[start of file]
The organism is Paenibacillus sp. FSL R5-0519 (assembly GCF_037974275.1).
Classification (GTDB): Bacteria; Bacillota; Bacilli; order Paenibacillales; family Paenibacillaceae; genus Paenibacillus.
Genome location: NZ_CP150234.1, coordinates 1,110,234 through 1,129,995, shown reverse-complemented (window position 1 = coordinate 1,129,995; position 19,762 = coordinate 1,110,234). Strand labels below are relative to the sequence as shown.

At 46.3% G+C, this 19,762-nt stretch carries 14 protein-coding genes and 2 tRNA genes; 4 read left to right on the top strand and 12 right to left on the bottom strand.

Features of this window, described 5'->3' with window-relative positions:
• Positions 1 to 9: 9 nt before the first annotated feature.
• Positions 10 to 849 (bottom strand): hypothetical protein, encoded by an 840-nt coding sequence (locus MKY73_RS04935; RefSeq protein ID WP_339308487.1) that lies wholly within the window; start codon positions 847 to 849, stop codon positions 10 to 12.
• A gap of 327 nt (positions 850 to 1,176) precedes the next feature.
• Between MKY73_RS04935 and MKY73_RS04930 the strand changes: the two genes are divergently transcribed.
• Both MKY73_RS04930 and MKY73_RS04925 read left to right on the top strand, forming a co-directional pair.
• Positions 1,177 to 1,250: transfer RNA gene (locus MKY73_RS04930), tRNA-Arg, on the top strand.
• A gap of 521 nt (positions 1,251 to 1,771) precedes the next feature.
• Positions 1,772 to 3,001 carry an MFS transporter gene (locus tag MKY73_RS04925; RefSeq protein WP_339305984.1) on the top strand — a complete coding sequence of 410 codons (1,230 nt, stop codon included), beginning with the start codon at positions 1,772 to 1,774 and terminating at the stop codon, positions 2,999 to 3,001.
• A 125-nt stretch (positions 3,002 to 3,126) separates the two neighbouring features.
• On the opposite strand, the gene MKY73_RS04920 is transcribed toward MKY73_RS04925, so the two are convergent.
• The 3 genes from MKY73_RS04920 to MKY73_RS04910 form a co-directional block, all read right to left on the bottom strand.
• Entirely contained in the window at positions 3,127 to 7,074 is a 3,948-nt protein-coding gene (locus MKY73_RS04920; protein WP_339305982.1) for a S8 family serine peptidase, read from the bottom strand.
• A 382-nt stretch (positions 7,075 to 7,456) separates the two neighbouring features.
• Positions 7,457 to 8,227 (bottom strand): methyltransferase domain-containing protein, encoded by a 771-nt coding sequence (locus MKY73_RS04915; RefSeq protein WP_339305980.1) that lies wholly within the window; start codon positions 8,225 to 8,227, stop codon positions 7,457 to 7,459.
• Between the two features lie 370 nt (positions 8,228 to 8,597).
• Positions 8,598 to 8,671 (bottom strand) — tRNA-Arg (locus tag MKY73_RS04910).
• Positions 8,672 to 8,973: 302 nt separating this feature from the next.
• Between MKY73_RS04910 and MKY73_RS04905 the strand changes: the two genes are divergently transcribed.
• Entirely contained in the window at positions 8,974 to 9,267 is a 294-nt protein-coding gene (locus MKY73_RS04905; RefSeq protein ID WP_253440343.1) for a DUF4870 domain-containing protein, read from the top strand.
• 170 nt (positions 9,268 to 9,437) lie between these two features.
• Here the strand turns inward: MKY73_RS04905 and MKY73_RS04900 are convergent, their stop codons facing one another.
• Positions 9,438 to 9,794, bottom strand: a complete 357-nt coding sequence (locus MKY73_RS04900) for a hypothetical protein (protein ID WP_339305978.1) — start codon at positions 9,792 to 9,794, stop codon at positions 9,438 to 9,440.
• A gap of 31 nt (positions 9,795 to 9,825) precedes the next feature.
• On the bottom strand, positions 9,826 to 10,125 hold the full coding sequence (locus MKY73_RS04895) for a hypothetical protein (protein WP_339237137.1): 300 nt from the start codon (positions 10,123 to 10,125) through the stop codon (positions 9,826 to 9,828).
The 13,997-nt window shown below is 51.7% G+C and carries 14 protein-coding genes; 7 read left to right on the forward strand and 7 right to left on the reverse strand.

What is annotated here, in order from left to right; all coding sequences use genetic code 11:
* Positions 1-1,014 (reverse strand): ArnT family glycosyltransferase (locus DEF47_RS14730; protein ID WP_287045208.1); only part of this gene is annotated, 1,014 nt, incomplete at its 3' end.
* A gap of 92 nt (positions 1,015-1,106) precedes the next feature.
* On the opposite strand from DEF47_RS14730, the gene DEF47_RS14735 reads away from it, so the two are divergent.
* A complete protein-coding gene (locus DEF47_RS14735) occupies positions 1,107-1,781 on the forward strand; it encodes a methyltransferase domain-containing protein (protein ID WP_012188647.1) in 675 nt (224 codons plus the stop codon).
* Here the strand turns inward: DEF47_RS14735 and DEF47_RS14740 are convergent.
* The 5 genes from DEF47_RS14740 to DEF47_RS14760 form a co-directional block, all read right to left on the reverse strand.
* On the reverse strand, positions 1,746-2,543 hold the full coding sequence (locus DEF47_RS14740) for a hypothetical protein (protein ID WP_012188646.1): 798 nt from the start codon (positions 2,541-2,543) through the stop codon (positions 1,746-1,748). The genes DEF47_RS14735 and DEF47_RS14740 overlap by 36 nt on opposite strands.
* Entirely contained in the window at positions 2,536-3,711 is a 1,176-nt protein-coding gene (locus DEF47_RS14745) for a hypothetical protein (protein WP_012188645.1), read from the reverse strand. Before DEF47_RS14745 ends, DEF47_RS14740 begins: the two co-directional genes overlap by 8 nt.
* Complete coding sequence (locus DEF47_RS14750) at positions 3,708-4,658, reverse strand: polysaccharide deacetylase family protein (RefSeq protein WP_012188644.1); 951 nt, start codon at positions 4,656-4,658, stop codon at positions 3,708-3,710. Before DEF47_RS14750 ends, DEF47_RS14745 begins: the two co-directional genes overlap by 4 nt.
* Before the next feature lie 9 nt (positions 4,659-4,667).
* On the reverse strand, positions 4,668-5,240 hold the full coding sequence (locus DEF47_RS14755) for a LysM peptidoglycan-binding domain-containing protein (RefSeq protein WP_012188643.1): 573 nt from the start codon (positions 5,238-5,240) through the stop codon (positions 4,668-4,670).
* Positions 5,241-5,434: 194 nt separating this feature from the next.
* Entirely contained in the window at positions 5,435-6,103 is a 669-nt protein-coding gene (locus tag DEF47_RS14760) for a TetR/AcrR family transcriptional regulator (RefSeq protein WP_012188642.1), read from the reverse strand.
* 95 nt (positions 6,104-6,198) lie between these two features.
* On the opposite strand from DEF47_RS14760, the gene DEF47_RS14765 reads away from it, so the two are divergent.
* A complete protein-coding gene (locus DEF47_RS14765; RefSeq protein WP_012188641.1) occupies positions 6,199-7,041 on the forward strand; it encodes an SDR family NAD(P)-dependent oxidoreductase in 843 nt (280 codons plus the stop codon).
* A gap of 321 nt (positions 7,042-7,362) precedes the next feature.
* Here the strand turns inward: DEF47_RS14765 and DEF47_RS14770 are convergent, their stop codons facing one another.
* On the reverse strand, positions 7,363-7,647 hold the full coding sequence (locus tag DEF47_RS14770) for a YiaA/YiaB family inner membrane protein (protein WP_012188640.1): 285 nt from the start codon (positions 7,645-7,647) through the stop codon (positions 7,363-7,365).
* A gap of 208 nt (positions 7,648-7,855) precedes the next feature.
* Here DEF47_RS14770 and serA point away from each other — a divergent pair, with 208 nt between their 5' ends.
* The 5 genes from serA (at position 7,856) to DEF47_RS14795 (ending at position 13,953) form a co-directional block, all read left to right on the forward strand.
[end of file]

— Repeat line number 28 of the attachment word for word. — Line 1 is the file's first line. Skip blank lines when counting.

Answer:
• A gap of 31 nt (positions 9,795 to 9,825) precedes the next feature.